‘Gourmet Farmer’ and small business owner Matthew Evans on resilience and hope in the time of coronavirus

- March 23, 2020 5 MIN READ
Small business owners Matthew Evans and and Sadie Chrestman from Tasmania's Fat Pig Farm. Photo: Alan Benson

Matthew Evans runs his family small business, Fat Pig Farm, near the Huon River in Southern Tasmania with his partner, Sadie Chrestman.  The farm has a market garden, pigs and dairy cows. They’ve been building the business for nine years, and in 2016 launched a cookery school, produce store and restaurant serving their home-grown produce. Evans will be familiar to fans of his SBS TV show, Gourmet Farmer.

Like many small business owners across Australia, Evans and Chrestman have been forced to shut down their thriving business as part of the response to halting the spread of coronavirus. In a letter to his supporters today, Evans opened up about the heartbreak he’s felt shutting it all down, his worries about his loyal team and most importantly, on how to find hope when it seems to be lost.


Evans (centre) prepares lunch for guests at Fat Pig Farm.


Here’s what he wrote:

When it comes to facing the dozen or so staff we employ on a weekly basis, and telling them not only has our income dropped to zero, but we’re also going to be cash negative for the next several months? Pretty damned hard.

This  is about our thoughts on life, the land and lurgies.

We’ve wanted to write about resilience since the fires burned near us in February 2019. Last year slipped away. The drought bit hard on the mainland. Fires started early in the season of 2019/20 on the big island, and flamed way too bright, tearing our hearts out as they did, fuelling anxiety about climate collapse and freaking out all those in its way, and all those of us who knew someone in its way.

So… let’s talk about resilience.

As the fourth horse of the apocalypse rides across the sky (after drought, fire and flood), we need to remember a lot of things.

A nation that stockpiles Panadol and fights over tinned goods, while medical workers worry about whether we’ll have enough ventilation machines doesn’t shower itself with glory. We need to recognise that our collective good is in our collective humanity. We don’t thrive in a vacuum, we thrive when we work in concert in the good times, and we should plan on that in times of crisis, too. So much of what we have to do now feels like an imposition, but staying at home, only going out for what are actually essentials, keeps our society safe.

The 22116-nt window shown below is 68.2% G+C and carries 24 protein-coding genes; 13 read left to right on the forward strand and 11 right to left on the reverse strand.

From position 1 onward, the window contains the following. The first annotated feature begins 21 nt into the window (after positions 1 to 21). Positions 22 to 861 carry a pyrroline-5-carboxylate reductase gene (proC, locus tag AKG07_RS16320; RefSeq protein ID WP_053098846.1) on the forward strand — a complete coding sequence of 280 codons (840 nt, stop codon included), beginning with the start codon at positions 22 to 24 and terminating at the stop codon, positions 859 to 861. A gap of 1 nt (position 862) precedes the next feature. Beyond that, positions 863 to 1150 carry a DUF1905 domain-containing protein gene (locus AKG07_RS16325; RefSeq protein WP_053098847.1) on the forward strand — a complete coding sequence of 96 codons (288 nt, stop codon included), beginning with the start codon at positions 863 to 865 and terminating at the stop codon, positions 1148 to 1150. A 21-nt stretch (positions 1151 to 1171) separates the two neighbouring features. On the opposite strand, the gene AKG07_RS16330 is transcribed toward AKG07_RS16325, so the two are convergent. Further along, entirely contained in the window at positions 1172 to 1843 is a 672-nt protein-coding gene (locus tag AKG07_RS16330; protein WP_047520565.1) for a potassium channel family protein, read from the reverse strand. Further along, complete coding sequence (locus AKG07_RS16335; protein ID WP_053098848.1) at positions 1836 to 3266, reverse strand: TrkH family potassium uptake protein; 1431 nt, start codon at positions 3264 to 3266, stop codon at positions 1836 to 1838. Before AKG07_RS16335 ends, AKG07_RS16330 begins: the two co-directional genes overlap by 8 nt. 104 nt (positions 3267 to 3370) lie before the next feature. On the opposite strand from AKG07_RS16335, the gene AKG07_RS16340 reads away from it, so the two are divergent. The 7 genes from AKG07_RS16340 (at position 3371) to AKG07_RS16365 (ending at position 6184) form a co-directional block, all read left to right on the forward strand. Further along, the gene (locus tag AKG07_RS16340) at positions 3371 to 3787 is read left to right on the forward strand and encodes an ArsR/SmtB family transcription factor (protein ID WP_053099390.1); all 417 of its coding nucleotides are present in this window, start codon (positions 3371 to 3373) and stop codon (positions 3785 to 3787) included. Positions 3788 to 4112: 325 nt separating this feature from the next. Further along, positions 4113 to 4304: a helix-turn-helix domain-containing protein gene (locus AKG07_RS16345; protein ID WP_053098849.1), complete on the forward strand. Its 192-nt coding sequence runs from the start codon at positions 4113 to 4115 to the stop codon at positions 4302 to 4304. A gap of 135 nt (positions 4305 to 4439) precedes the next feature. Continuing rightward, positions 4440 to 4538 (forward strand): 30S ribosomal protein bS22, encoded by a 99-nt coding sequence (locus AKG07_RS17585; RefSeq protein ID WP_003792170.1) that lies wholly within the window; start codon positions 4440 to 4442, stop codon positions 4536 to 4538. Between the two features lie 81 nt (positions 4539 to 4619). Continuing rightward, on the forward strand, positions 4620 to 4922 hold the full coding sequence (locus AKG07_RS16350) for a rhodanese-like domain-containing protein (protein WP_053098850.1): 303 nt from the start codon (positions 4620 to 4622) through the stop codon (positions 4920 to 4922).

Staying home has consequences. Our business, like so many, is buggered. We don’t want you to feel sorry for us – we’re in a very good starting place compared to others – but we wanted to explain how all this feels from the inside of one small farm, one small business.

You, our customers, have trusted us. Trusted us with your money and your hopes. We make you fork out ahead, on the basis that you trust us to grow and rear food for you. We then repay your trust with a long lunch on the farm, conviviality at the heart.

We have already grown the food for the next few months, it is already in the ground, or on the ground, fattening or ripening. But for the foreseeable future we can’t welcome you to our table. We can’t pour you a drink and help you forget about the outside world for a while.

We can’t show you our corner of the globe, and what we love about it. Our beautiful market garden, our fat free range pigs snuffling up this year’s windfall apples.

We will harvest that food. We will employ our great community to continue to tend plots, to preserve the spoils, to sell what we can in a way that allows us to keep Fat Pig Farm afloat.